3 Steps to Simplify Your Banking and Other Accounts

Over the years I have lived in many different cities and states. I seem to have opened a similarly large number of banking and other accounts as I’ve moved. It isn’t something I’ve consciously done, but whenever I move on to a new bank or service I almost always leave the old service open (assuming it doesn’t have any fees) just in case I need it again in the future. Other times I would keep old accounts open just for one feature  that I really liked.

However, the time has come when I realized that keeping track of all of these different accounts is taking up more and more of my time! I can see why because after adding it all up I realized I have over 35 accounts, ranging from bank accounts to investment accounts and health savings accounts, with 7 different institutions.

I’d like to try to defend myself and say that a lot of these are Capital One 360 Savings accounts that I use for targeted savings goals, but I even have too many of those. I’ve gone out of control trying to manage my money and it is actually hurting my poor, little brain! It is time I start to get my giant list of accounts under control.

How to Simplify Your Banking and Other Accounts

The first thing you need to do to figure out which accounts to close is to make a full inventory of all of the accounts you have. You might be as shocked as I was when I found out how many I had open! Once you have the list it is time to get to business.

The second thing I did was look at the list of accounts and determine which ones weren’t really useful to me anymore in any way. I saw that I had a few bank accounts open at old institutions I used to bank with that only had $5-$50 in them just to hold them open. They all had horrible interest rates and no benefits at all. I closed these accounts first.

The third step is a little harder. Now that all of the accounts that add no value are closed you have to choose which accounts to close that actually add value on some level. I really like my current banking setup but it means having accounts at three institutions, USAA, Capital One 360 and a local brick and mortar credit union. I decided to keep the checking accounts with each of these institutions but decided to close the USAA and brick and mortar credit union savings accounts.

In addition to closing the savings accounts at USAA and my brick and mortar credit union, I closed some of my targeted savings accounts at Capital One 360 that had outlived their usefulness or were really micromanaging my money more than necessary. Now that I have a good handle on my money I don’t need quite as much detail in my targeted savings accounts structure.

Finally, there are just some accounts you can’t consolidate. I had to keep my 401(k) with my company’s 401(k) provider and I decided to keep my HSA with my company’s HSA provider for ease. However, if you have any old 401(k)s or HSAs from previous employers you might want to roll them to your current providers (IRA, 401(k) or HSA).

One last note. Don’t over simplify. Even though I have my business accounts and some personal accounts at the same bank, there is no way I’d ever combine them because it is very important that you keep your business and personal finance separate. It is a bummer I have to keep track of more accounts, but it makes my business accounting much easier to keep track of.

How many banking and other financial accounts do you have to keep track of? Do you think it is time to simplify a bit?

Like What You See?

Join the other readers who have signed up for our email newsletter! No spam, just periodic updates to help improve your finances!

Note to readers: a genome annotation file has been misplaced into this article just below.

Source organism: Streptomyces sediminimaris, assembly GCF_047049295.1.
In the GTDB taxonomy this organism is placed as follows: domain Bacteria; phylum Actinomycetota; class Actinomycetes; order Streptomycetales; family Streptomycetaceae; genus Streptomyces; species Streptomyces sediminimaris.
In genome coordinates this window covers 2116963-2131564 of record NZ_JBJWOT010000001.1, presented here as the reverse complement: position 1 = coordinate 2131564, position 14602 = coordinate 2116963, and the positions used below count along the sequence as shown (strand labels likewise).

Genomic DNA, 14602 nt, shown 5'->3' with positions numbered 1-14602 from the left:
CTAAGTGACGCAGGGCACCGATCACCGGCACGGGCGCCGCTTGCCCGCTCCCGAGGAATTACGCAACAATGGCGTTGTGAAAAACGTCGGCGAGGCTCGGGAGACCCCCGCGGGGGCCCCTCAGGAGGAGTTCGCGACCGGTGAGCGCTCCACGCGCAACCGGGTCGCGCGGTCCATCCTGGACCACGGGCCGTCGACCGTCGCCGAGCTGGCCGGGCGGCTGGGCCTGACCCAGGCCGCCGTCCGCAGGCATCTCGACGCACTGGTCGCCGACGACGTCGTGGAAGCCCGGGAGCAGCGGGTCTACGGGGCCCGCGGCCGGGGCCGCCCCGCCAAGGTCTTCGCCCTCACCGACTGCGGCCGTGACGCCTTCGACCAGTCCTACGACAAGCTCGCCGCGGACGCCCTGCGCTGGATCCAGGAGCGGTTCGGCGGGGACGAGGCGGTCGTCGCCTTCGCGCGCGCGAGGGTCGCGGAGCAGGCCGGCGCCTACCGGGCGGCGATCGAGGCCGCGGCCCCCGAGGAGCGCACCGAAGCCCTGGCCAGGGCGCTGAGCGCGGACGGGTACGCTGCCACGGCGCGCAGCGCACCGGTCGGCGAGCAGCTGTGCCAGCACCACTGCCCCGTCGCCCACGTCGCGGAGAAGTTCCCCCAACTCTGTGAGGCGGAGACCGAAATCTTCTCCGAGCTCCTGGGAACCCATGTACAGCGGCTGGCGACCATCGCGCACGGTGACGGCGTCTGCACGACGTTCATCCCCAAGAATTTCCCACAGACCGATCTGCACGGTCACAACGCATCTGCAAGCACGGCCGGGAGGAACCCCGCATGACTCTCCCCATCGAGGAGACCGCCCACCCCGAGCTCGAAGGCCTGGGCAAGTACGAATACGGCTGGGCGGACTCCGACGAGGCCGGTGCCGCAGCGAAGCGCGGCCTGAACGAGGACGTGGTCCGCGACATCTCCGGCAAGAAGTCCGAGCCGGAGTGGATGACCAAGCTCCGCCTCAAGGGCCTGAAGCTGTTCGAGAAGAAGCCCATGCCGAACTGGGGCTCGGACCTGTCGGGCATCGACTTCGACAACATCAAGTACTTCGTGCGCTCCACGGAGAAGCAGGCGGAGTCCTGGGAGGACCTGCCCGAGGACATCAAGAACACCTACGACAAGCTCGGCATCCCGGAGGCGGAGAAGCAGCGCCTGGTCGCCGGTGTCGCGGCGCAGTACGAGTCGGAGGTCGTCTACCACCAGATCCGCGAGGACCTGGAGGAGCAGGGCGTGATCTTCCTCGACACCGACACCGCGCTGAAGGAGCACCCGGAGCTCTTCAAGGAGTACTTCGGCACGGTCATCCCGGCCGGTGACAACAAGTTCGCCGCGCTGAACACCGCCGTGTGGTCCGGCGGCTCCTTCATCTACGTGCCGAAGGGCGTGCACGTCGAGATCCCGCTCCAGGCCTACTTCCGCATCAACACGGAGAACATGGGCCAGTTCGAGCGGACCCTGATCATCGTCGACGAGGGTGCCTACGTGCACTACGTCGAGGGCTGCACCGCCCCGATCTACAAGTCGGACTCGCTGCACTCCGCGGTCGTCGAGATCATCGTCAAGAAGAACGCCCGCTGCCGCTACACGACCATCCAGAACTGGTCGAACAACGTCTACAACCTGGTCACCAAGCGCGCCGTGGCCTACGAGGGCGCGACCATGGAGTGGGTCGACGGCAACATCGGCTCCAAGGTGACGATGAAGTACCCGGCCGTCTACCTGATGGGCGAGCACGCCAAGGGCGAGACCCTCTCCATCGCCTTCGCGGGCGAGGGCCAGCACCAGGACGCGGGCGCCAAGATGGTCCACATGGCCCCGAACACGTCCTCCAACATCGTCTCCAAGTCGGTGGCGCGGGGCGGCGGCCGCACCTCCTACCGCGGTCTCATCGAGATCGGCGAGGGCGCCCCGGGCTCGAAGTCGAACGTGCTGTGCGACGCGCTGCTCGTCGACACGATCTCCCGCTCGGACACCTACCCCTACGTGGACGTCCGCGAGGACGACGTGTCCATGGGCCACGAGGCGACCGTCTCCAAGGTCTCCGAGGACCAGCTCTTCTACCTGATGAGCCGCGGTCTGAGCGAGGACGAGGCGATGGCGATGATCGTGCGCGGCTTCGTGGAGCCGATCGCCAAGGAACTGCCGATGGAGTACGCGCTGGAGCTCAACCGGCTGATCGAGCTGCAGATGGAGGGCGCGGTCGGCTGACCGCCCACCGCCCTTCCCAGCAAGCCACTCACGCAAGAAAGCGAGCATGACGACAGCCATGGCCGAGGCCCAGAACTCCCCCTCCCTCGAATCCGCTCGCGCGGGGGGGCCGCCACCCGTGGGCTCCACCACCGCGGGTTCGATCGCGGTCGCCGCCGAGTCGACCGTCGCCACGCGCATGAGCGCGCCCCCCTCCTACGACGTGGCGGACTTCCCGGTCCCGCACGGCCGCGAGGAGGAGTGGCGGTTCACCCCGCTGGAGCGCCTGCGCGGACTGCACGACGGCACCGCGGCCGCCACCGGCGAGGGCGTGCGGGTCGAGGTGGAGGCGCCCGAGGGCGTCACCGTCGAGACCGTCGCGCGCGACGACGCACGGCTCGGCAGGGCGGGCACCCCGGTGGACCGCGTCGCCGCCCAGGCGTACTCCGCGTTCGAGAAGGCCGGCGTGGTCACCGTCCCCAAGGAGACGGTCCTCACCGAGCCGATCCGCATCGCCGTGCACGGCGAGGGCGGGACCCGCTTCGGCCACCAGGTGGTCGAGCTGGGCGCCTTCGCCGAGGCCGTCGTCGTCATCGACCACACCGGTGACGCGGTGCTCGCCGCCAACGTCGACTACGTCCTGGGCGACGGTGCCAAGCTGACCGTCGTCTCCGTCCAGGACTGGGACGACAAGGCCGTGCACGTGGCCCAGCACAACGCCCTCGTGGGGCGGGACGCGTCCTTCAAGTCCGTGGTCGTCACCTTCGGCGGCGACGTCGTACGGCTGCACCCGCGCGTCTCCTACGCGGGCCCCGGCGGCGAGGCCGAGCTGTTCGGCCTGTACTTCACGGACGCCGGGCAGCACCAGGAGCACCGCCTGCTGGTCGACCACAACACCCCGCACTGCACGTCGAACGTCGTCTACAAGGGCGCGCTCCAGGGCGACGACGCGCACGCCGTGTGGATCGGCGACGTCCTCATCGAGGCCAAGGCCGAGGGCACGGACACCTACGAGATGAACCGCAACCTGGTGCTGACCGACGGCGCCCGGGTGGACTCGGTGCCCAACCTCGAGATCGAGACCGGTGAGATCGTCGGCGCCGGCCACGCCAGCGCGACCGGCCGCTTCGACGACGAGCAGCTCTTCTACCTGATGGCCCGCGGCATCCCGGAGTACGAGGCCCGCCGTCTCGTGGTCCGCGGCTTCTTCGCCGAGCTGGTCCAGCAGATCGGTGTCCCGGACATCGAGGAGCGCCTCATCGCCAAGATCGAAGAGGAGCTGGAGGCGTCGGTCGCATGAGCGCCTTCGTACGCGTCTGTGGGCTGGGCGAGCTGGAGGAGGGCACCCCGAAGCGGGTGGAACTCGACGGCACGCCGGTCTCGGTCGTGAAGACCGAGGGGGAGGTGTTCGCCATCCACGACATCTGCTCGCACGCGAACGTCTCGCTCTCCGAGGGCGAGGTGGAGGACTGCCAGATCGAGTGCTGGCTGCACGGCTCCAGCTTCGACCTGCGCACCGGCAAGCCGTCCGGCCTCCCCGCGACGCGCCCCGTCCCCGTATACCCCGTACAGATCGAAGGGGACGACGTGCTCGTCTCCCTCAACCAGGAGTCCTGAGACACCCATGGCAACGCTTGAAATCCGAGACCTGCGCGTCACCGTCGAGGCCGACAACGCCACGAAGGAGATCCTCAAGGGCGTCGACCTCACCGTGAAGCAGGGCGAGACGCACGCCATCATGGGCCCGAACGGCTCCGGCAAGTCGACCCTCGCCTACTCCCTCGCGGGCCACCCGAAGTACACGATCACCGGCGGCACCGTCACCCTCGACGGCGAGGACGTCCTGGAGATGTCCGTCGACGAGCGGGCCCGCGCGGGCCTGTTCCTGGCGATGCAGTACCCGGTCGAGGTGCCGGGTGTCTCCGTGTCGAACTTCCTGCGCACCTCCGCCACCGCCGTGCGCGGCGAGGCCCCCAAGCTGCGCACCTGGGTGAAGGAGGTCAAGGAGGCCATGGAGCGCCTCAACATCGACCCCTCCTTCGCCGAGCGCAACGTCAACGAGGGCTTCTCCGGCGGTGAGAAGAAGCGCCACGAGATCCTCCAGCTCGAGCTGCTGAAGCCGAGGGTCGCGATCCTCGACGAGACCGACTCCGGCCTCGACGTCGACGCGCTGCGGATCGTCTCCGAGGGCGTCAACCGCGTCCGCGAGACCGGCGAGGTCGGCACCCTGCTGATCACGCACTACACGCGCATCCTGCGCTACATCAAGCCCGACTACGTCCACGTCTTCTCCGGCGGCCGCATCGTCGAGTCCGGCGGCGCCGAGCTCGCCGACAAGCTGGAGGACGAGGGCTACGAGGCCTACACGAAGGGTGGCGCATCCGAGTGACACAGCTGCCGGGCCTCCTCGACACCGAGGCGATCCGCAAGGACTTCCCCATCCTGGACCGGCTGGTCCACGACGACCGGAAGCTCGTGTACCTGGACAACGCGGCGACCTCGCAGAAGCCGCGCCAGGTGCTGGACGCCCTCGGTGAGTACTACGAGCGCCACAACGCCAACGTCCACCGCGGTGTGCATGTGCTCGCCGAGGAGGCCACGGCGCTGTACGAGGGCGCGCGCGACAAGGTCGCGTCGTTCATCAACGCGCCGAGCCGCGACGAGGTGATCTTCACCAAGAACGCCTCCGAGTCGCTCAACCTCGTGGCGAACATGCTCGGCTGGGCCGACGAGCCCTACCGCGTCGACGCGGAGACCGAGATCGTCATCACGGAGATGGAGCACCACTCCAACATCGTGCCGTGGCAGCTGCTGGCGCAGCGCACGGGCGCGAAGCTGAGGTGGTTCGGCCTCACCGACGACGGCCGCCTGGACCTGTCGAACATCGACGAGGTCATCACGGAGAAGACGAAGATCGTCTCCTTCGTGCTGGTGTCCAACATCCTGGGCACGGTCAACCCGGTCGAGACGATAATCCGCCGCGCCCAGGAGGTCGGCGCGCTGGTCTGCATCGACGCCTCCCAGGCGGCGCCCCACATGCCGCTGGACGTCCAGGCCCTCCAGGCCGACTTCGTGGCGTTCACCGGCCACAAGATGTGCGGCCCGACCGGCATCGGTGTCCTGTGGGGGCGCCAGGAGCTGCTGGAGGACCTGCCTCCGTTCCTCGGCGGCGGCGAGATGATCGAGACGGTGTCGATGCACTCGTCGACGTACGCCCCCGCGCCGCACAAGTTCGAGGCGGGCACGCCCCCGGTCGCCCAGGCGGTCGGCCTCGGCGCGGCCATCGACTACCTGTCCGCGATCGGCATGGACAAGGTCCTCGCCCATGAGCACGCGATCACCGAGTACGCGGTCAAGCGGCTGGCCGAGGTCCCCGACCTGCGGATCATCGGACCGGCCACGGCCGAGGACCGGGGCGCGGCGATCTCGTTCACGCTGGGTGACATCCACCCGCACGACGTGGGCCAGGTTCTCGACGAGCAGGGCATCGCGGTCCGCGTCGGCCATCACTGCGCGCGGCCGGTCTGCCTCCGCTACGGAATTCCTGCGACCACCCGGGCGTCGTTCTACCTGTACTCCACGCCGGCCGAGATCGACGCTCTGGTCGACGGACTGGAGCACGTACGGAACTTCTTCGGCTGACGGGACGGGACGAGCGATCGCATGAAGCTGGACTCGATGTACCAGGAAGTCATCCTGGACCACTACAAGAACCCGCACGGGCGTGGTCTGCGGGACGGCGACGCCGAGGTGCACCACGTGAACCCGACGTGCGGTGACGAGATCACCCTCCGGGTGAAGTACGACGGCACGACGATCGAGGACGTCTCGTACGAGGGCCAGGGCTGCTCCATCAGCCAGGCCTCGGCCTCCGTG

About Lance Cothern

Lance Cothern, a Certified Public Accountant (CPA) licensed in the Commonwealth of Virginia, is the founder of Money Manifesto. You can read more about him here or connect with him on Facebook, Twitter, Google+ or Pinterest.


  1. Wow, that is a lot of accounts. Great last tip on not combining your business and personal accounts. That is an easy hole for a lawyer to blast through the corporate veil if you were ever sued.

  2. That is a lot of accounts. My wife thinks I am nuts to have the number that we do. I think we have roughly 15 or so accounts. Maybe it’s time for me to count them all. 😉 Great point on keeping accounts separate, that is vital to do.

  3. I keep it relatively simple. I have one checking account and one credit union account. I would not want o have to keep track of of as many as 35 accounts. I guess that how some accounts are sent to the state.

  4. I used to have so many small, stupid accounts everywhere. It was such a waste of time. At one point I had a little flow chart that showed which account was where and what money was setup to link between them, etc. Then I said to hell with this and shrunk it down to just a few main accounts. I’ve got to agree: Life is better when its simple.

  5. Including Credit Cards, I have 16 accounts. If you take those away, it’s only 10. I use Mint to track everything, but consolidation and simplicity is a good thing. Me, I love the complex, and actually enjoy having separate accounts for different purposes. BUT, I do have all my targeting savings in one account, and track them separately in my budget spreadsheet.

  6. I have a related post up today on why we still have BoA accounts even though we don’t do any real banking there. The checking account we have adds a tiiiiiny bit of value (cash deposit through ATM) that we don’t have elsewhere so my husband wants to hang on to it.

    My Mint is more cluttered than I would like due to targeted savings accounts! We originally had all our TS at ING but then migrated them to Ally and closed the ING savings accounts. So taking that step was great, but we didn’t want to eliminate them from Mint because we want to keep the tracking data! That’s like 8 accounts that no longer exist that are still in our Mint overview.

Share Your Thoughts